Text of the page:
Project NIA Launched in 2009, Project NIA is an advocacy, organizing, popular education, research, and capacity-building center with the long-term goal of ending youth incarceration. We believe that several simultaneous approaches are necessary in order to develop and sustain community-based alternatives to the system of policing and incarceration. Our mission is to dramatically reduce the reliance on arrest, detention, and incarceration for addressing youth crime and to instead promote the use of restorative and transformative practices, a concept that relies on community-based alternatives.

Project NIA's Tumblr More frequent and timely updates than the Project NIA site.

@PrisonCulture The Twitter account of the founder/director of Project NIA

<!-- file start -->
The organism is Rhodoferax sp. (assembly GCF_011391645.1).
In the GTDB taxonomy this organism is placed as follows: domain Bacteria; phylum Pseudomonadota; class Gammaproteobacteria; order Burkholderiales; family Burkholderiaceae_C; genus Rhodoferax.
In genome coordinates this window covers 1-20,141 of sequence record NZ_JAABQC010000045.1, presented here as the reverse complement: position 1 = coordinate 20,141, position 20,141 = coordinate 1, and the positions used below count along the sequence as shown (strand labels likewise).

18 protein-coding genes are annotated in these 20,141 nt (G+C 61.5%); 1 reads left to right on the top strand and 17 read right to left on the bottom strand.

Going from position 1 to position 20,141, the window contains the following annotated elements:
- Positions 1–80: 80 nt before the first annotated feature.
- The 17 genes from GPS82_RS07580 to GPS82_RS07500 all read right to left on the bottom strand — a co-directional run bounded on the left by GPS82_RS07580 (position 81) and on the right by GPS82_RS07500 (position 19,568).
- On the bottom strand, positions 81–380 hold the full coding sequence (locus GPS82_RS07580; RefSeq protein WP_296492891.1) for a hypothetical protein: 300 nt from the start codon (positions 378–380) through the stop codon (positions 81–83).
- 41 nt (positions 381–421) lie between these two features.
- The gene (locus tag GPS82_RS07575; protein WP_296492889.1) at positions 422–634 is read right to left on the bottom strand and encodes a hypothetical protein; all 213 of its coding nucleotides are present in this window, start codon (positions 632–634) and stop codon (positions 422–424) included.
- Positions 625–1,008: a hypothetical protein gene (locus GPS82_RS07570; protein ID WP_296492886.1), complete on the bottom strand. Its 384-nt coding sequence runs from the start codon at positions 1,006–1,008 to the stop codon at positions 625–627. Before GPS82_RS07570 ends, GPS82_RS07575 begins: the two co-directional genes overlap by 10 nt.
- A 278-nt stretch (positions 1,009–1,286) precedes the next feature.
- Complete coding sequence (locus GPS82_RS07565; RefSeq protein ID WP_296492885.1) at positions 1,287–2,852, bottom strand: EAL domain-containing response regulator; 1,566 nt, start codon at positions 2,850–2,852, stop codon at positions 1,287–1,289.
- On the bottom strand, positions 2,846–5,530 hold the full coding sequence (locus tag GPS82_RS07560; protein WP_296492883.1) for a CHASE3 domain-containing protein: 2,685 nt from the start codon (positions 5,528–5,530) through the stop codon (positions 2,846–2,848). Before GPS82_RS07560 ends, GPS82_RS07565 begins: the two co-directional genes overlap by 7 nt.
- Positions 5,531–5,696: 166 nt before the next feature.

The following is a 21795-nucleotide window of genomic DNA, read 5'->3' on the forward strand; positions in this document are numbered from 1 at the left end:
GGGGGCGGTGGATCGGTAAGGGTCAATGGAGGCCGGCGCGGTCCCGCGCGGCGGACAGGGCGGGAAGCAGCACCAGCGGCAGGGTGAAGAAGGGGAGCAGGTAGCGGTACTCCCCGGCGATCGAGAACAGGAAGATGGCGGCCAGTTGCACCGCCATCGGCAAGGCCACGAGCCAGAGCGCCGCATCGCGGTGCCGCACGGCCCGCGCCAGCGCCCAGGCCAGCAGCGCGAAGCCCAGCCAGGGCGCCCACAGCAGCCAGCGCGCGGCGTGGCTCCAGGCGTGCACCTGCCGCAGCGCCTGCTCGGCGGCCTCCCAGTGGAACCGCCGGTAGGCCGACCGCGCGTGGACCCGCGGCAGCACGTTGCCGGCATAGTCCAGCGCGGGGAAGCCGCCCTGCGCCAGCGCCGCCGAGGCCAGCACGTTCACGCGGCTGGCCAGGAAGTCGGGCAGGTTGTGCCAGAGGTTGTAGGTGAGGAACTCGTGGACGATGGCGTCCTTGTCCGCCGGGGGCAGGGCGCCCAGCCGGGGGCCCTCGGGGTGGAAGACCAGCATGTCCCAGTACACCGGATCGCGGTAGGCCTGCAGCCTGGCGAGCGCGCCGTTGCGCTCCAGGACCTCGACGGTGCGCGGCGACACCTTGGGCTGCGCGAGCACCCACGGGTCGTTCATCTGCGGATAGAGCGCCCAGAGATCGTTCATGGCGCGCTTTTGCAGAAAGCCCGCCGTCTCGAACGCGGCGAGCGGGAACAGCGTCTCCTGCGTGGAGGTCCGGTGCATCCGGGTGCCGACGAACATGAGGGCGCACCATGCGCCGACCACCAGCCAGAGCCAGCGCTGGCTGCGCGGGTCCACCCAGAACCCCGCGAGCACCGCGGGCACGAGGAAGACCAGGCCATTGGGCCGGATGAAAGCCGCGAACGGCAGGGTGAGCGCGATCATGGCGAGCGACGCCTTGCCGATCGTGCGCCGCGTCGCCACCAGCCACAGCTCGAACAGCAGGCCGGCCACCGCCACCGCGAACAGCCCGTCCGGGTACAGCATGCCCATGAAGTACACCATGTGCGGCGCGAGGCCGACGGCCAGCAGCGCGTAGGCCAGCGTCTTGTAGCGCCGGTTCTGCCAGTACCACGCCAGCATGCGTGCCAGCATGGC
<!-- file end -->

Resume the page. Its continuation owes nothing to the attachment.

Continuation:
Chicago Freedom School Trains students to lead campaigns to change school and community policies around issues such as zero tolerance policies, homophobia in schools, education reform, public school course requirements, school hiring practices and policies, the school-to-prison pipeline, community violence & healing, sexual/reproductive health issues, mental/physical concerns, and food justice.  

Juvenile Justice Zine Project A project by The Jane Addams Hull-House Museum, Project NIA, and the Chicago Freedom School, the five zines (which can be viewed online or printed and used as educational materials) are:
Graphic History of Juvenile Justice in Illinois (PDF)
Girls in the System (PDF)
Youth Stories (PDF)
School-to-Prison Pipeline (PDF)
The Prison Industrial Complex is... (PDF)